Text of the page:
The Last Five Stand-Alone Diners in Manhattan

Last week, I was walking around the Financial District when I found myself staring at the little diner on Pearl Street in amazement. How in the hell had this thing managed to survive into present day New York when you consider the towering skyscrapers surrounding it?

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New York has its share of diners, but it’s the stand-alone ones that really fascinate me: one-story restaurants entirely devoted to serving pancakes, hamburgers, and other affordable fare while illogically taking up plots of land worth millions upon millions of dollars.

When I arrived in New York 14 years ago, there were still a decent amount left, like the Cheyenne Diner on 33rd Street:

cheyenne

Picture courtesy Flickr user DrJoolz – Click for more!

Today, it’s a vacant lot, soon to become a 9-story apartment building:

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Many other classic New York greasy spoons have bit the dust in the past 20 years, making the stand-alone diner one of the most endangered building types in the city. By my count, there are just five left. If I’ve missed any, let me know!

1) Pearl Street Diner – 212 Pearl Street, Financial District

The Pearl Street Diner opened in the early 1960s at the corner of Pearl and the appropriately diminutive Fletcher Street. It miraculously survived the construction of the 24-story office building behind it, which went up in the early 1970s.

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The diner was made by the famous Kullman Dining Car Company, a prefab diner manufacturer founded in 1927.

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My favorite bit is the sign, which looks great during the day…

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…but at night, makes New York City look like New York City:

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A close-up (I really wish the PEARL lettering still lit up):

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The diner has been renovated over the years, but little bits of stainless steel are still visible.

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2) Market Diner – 572 Eleventh Avenue – Hell’s Kitchen

Of all the places on this list, Market Diner is the one that seems to revel in breaking all the laws of New York City real estate – first, by occupying a massive lot that could easily be used to build a very tall, very expensive highrise…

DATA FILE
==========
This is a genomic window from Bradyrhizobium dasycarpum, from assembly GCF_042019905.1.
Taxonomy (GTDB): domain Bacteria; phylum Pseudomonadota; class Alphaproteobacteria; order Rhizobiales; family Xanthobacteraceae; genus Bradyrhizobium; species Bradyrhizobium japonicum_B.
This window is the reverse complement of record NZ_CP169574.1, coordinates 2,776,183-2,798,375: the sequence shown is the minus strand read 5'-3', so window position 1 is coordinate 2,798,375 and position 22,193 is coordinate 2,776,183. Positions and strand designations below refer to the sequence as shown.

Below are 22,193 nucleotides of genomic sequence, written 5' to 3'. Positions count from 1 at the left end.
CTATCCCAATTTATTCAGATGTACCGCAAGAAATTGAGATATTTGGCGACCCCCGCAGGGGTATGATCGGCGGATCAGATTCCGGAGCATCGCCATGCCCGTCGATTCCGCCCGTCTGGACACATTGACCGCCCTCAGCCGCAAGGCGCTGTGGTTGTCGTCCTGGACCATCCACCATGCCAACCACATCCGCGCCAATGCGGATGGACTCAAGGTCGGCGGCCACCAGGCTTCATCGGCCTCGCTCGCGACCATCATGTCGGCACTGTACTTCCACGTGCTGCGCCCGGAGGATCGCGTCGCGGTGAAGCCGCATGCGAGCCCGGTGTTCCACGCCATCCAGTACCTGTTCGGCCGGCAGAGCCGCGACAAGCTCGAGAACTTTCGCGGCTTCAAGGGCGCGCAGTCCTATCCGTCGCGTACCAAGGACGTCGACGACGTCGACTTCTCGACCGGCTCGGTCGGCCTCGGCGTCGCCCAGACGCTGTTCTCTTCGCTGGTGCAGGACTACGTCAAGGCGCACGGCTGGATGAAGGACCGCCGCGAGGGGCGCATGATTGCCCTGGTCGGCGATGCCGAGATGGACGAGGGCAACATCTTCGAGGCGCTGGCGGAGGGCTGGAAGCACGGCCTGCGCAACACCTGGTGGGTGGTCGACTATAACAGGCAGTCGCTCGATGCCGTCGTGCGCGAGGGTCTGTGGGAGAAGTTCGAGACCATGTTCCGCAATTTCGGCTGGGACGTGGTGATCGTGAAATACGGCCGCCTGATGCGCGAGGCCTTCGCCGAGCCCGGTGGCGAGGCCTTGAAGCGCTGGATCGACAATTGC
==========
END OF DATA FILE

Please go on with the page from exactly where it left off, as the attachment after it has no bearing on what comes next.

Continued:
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…and then devoting a large portion of said space to drive-up parking for customers. DRIVE-UP PARKING. IN MANHATTAN. Is there any other place that does this??

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It’s almost as if the adjacent highrises are gazing down mockingly at the little diner, completely oblivious to the fact that there’s more New York charm in this one-story eatery than in all of their generic 40+ stories:

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The Market Diner opened in 1962 and soon amassed a diverse clientele, from members of the Hell’s Kitchen gang to Frank Sinatra. After closing in 2006, the diner miraculously reopened in 2009 after undergoing a full refurbishment, which added a brown color scheme and an outdoor section where additional parking used to be.

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I love the zigzag roof, along with the rounded entrance-way:

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I also love the stainless steel Market Diner sign extending off the adjacent building:

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Sadly, the interior has been more or less gutted and modernized, but at least the old girl is still standing.

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3) Empire Diner – 210 Tenth Avenue – Chelsea

When you think of a classic New York City diner, you think of the Empire.

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Built in 1946 by the Fodero Dining Car Company, the diner is decked out in chrome with black and white accents, making it almost feel like it’s wearing a tuxedo. After closing in the early 1970s, the Empire later found fame as an upscale eatery during the Chelsea renaissance of the 1970s/80s.